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I have a text that was encrypted twice with two Vigenere keys. However, I know the seven first characters of the decrypted text.

I have already implemented a function displaying for the five first characters the two keys that were possibly used but there are so many possibilities (265 if I am correct)...

I think the answer is no but I'd like be sure. Is there a way of finding the two keys that were used ? Can I use a statistical method even if I don't know the lengths of the keys ?

P.S.: The text is not in English but in German (not very important but for statistical methods, it obviously depends on the language of the text you analyze)

UPDATE: According to the analysis of the text, the LCM of lengths of the keys seems to be equal to 12. If the two keys have 12 characters then it is as if the author had used only one key with 12 characters right ? So if two characters are separated by 11 characters, then they have the same Caesar's shift, don't they ? And if the two keys have different lengths, does it mean that the lengths are either (4,6) or (2,12) or (3,4) ?

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Yes, if you encrypt a message twice using the Vigenère cipher with keys of length $a$ and $b$, this is equivalent to encrypting it once with a suitably chosen key whose length equals the least common multiple of $a$ and $b$.

There are more possible key lengths with a least common multiple of 12 than just the ones you listed. Even assuming that $a \le b$, the possible pairs of key lengths include (1,12), (2,12), (3,4), (3,12), (4,6), (4,12), (6,12) and (12,12).

However, as noted above, it doesn't really matter what the original key lengths may have been, since you can just treat the combined cipher as a single Vigenère encryption with a 12-letter key.

In particular, since you already know the first seven letters of the plaintext, you can easily determine the first seven letters of the key, which lets you decrypt more than half of the plaintext. The remaining five key letters should be easy to find incrementally: just try all possible choices for the eighth key letter and see which of the results best fits the adjacent known plaintext. Then do the same for the ninth key letter, and so on.

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  • $\begingroup$ Thank you very much for your answer. Therefore, since I have the LCM and the 7 first characters of the plain text, can I decrypt a part of the text with the following method ? I create LCM strings by taking one letter ouf of LCM in my encrypted text. For example, my first string starts with the first letter of the encrypted text and the second character of this string is the letter that is LCM-characters away from the first character. The second string starts with the second character of the encrypted text, and so on. Consequently, for 7 of my strings, I can find the Caesar's shift right ? $\endgroup$ – UnknownServer Nov 29 '17 at 14:55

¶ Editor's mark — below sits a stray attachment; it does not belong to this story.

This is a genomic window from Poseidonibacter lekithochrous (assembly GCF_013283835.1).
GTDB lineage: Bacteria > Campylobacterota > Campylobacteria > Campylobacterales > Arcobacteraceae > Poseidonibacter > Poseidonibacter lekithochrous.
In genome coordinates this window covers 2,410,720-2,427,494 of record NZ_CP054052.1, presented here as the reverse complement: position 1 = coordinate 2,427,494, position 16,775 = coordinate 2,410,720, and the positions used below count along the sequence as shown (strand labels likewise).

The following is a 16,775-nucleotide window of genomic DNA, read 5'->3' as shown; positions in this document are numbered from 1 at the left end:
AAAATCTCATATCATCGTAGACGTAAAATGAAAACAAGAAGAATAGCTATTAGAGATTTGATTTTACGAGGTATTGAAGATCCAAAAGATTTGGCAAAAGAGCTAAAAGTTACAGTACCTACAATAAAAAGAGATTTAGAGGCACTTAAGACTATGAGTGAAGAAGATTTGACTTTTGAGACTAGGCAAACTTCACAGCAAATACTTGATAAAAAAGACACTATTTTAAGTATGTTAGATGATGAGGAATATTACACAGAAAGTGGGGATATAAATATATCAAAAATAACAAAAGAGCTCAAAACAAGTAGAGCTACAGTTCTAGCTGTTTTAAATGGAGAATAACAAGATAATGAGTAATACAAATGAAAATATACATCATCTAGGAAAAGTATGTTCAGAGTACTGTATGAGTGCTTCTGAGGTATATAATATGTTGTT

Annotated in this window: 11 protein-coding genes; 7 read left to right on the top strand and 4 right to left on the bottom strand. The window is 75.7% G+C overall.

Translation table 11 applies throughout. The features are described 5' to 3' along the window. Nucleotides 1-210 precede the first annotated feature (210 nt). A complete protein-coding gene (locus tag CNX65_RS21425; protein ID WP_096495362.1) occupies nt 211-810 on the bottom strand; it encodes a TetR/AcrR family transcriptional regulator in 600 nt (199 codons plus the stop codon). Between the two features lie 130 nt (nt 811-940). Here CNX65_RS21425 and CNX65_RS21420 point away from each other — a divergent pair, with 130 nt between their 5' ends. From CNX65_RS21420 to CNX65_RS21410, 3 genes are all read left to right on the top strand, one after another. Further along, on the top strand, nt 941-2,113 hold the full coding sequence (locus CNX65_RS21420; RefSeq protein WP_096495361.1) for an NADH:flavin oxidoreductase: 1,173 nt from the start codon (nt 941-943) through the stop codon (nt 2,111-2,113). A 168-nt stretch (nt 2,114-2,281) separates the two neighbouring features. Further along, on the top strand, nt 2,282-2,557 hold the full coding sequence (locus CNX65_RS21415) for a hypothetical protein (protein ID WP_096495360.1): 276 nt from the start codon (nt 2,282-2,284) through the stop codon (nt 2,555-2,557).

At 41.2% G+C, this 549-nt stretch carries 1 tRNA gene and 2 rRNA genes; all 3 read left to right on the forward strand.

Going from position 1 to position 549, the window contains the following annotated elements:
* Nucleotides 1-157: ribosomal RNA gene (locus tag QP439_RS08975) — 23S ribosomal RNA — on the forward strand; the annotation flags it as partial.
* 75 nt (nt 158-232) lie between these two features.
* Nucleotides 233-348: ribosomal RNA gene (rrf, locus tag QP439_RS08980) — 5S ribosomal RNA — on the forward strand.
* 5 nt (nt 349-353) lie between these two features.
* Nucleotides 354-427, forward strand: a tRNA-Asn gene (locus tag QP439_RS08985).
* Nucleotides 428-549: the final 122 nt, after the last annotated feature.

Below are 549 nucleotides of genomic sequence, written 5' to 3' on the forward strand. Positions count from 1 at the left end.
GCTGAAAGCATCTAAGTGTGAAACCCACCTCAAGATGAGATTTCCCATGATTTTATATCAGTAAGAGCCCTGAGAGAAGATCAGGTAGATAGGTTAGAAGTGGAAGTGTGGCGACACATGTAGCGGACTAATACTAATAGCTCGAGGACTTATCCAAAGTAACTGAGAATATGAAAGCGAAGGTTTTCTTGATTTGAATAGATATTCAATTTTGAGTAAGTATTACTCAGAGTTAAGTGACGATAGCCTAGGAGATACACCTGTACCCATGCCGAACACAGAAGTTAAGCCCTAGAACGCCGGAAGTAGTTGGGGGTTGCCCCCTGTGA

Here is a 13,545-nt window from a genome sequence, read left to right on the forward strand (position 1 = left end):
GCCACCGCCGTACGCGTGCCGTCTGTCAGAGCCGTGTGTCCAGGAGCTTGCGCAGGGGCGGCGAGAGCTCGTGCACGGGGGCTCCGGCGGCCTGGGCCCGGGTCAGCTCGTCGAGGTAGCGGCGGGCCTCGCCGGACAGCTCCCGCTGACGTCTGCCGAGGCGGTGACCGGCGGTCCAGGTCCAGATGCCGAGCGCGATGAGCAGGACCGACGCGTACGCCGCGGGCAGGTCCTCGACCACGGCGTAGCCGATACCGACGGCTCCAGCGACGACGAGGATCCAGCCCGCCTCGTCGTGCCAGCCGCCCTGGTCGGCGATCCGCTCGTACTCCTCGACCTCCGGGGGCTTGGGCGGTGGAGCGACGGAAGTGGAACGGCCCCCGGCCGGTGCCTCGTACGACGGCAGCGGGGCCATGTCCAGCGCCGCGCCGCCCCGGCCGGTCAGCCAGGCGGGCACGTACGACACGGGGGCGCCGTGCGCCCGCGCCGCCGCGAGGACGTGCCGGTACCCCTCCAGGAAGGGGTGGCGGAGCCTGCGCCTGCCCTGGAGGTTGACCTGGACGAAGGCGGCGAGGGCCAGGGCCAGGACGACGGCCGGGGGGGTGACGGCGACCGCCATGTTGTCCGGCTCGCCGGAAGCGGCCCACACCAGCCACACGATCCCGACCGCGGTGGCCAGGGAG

• $\begingroup$ Your description is really confusing (what are "LCM strings" and "LCM-characters"?), but yes, if you know the first seven letters of the plaintext (and the ciphertext), then you can easily determine the first seven letters of the key. With that many consecutive known key letters, it shouldn't then be hard to guess the remaining key letters one by one. $\endgroup$ – Ilmari Karonen Nov 29 '17 at 15:18
  • $\begingroup$ LCM (Least Common Multiple) is a number, let's take 12 for example . When I wrote LCM strings, I meant 12 strings (if LCM = 12). $\endgroup$ – UnknownServer Nov 29 '17 at 15:30
  • $\begingroup$ But it does not matter. I understood your method. We are actually doing the same thing :) $\endgroup$ – UnknownServer Nov 29 '17 at 15:37
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The key lengths are important, also if it's the Vigenère cipher is applied twice its the same as once with a different keyword. If the two keys are the same length then the new key is that length, if the two keys are different lengths then the new key is sometimes = k1 length * k2 length. If the key length is longer than the message there isn't much analysis you can do.

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